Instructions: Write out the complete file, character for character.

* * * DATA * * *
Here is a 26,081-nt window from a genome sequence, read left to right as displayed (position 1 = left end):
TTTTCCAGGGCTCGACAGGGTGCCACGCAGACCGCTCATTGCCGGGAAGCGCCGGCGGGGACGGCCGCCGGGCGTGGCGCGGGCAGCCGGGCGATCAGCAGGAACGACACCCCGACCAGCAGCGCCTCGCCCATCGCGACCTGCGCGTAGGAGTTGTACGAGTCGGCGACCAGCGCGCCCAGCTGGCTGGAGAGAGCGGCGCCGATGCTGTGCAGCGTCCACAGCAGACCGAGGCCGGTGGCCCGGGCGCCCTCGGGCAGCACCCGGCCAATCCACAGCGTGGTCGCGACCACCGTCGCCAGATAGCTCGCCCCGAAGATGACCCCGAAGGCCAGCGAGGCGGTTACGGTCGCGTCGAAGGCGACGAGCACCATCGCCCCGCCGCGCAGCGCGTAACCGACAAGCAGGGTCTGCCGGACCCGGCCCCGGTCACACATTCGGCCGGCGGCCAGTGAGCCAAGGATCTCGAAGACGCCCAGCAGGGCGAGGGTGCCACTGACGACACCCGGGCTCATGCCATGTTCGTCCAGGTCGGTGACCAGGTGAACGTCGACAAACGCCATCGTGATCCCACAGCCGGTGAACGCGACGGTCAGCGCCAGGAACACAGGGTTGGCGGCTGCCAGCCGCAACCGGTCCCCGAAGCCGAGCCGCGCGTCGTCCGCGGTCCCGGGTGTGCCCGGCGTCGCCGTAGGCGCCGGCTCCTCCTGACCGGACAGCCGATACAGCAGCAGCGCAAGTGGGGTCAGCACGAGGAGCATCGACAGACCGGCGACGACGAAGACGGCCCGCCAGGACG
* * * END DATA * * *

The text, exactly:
Here is a 26,081-nt window from a genome sequence, read left to right as displayed (position 1 = left end):
TTTTCCAGGGCTCGACAGGGTGCCACGCAGACCGCTCATTGCCGGGAAGCGCCGGCGGGGACGGCCGCCGGGCGTGGCGCGGGCAGCCGGGCGATCAGCAGGAACGACACCCCGACCAGCAGCGCCTCGCCCATCGCGACCTGCGCGTAGGAGTTGTACGAGTCGGCGACCAGCGCGCCCAGCTGGCTGGAGAGAGCGGCGCCGATGCTGTGCAGCGTCCACAGCAGACCGAGGCCGGTGGCCCGGGCGCCCTCGGGCAGCACCCGGCCAATCCACAGCGTGGTCGCGACCACCGTCGCCAGATAGCTCGCCCCGAAGATGACCCCGAAGGCCAGCGAGGCGGTTACGGTCGCGTCGAAGGCGACGAGCACCATCGCCCCGCCGCGCAGCGCGTAACCGACAAGCAGGGTCTGCCGGACCCGGCCCCGGTCACACATTCGGCCGGCGGCCAGTGAGCCAAGGATCTCGAAGACGCCCAGCAGGGCGAGGGTGCCACTGACGACACCCGGGCTCATGCCATGTTCGTCCAGGTCGGTGACCAGGTGAACGTCGACAAACGCCATCGTGATCCCACAGCCGGTGAACGCGACGGTCAGCGCCAGGAACACAGGGTTGGCGGCTGCCAGCCGCAACCGGTCCCCGAAGCCGAGCCGCGCGTCGTCCGCGGTCCCGGGTGTGCCCGGCGTCGCCGTAGGCGCCGGCTCCTCCTGACCGGACAGCCGATACAGCAGCAGCGCAAGTGGGGTCAGCACGAGGAGCATCGACAGACCGGCGACGACGAAGACGGCCCGCCAGGACG